A Claymation-like figure majestically descends upon the anxiously awaiting hive of reporters. Never before has such an entrance been made. He glides down from the heavens of the palatial Trump Tower on a resplendent escalator to the golden foyer below. Reporters and photographers buzz excitedly as the new queen bee graces them with her presence—she possesses such dignity, such poise as she deigns to offer them a slight wave. The feeling of anticipation in the room is palpable. After what seems like an eternity, Donald Trump reaches his subjects and ascends the stage. History is about to be made. Never before has such a celebrity attempted to run for President of the United States.* Never before has a candidate run on the hope of “Making America Great.”**
Trump offers something completely new and never before seen in the Republican Party. He’s all shiny and orange, and no one can get enough of him.
His effect is similar to that when you first pop open that Family Size bag of Cheetos from Costco. The nauseating, unnatural orange color both alarms and entices you. Despite your fear, you know you are going to eat it. The journey through a bag of Cheetos encompasses a spectrum of emotions ranging from excitement to self-loathing to downright repulsion, similar to the reaction many had to Trump’s announcement to run for President. You start off feeling exhilarated because you have not been able to have Cheetos since 1989***, and the appeal is very real. The first handful is like an eruption of American exceptional-ism, which has a stale yet overwhelming flavor to it. But that second mouthful of cheesy puffs is consumed even more ferociously because now that you have had a taste, you crave it. You proceed to shove incoherent and unsubstantiated views on minorities down your throat. This taste like a drug, similar to the ones Mexicans are bringing across our borders.
As you continue to compulsively eat this toxic puffery, you begin to feel slightly queasy about the ingredients you have found on the bag: three servings of racism, two servings of inadequate foreign policy, four servings of bankruptcy, and 180 pounds of orange flavoring. You ignore the uneasiness in your stomach and forge on; after all, you aren’t even halfway through the bag.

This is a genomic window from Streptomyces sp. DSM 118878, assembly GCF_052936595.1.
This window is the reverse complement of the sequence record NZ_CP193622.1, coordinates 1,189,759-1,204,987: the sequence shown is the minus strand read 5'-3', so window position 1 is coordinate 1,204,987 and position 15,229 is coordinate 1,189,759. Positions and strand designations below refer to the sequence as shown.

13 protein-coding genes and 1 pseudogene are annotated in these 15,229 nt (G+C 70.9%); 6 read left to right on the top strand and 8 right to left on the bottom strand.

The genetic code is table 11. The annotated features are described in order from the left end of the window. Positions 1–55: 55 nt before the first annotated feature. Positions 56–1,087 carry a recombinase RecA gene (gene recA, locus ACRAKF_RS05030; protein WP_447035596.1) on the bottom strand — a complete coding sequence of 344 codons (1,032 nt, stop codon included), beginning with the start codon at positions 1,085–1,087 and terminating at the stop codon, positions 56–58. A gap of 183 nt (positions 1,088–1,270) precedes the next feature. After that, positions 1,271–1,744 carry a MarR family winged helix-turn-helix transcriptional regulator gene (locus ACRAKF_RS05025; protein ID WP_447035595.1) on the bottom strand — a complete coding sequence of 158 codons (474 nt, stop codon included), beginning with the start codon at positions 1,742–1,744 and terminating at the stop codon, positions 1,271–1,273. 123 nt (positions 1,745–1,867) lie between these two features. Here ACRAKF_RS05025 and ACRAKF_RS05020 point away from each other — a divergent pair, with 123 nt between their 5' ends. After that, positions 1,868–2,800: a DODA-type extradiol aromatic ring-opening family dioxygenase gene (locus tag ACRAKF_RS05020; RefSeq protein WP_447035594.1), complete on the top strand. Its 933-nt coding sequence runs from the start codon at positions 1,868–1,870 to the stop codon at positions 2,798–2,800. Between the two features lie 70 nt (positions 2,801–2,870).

The more you eat, the worse you feel. “What kind of country would allow Costco to promote this affront on human decency?” you ask yourself as you near the last one-fourth of the bag. Then you remember that insatiable hunger you experience every time you hear someone open a bag of Cheetos; the desire increases tenfold when that first crackling, unnatural sound that only Cheetos can make reaches your ears. How could anyone resist? All of the other snack foods are ignored. No one gives a second thought to that last bag of classic potato chips you have in your pantry. Why would you have the same old thing when you could have Cheetos?
At long last, you see the dust-covered silver lining gleaming up at you from the bottom. You made it! Tears brim in your eyes. Your stomach retches and seemingly threatens to collapse inward upon itself. With a mixture of pride and self-disgust, you lick the remaining impudent powder from your fingers and mouth. However, nothing can fully remove the obdurate substance. It is stuck under your nails and in your teeth, constantly reminding yourself of that time you binge-ate Cheetos for 51 minutes in your bedroom. In time the waves of nausea will pass, but in only a little more than a year, this large, distasteful, potentially toxic bag of Cheetos may just be the President of the United States. So get your Costco Plus cards ready.
*Correction: Except for Ronald Reagan
**Correction: Except for Ronald Reagan
***End of the Reagan era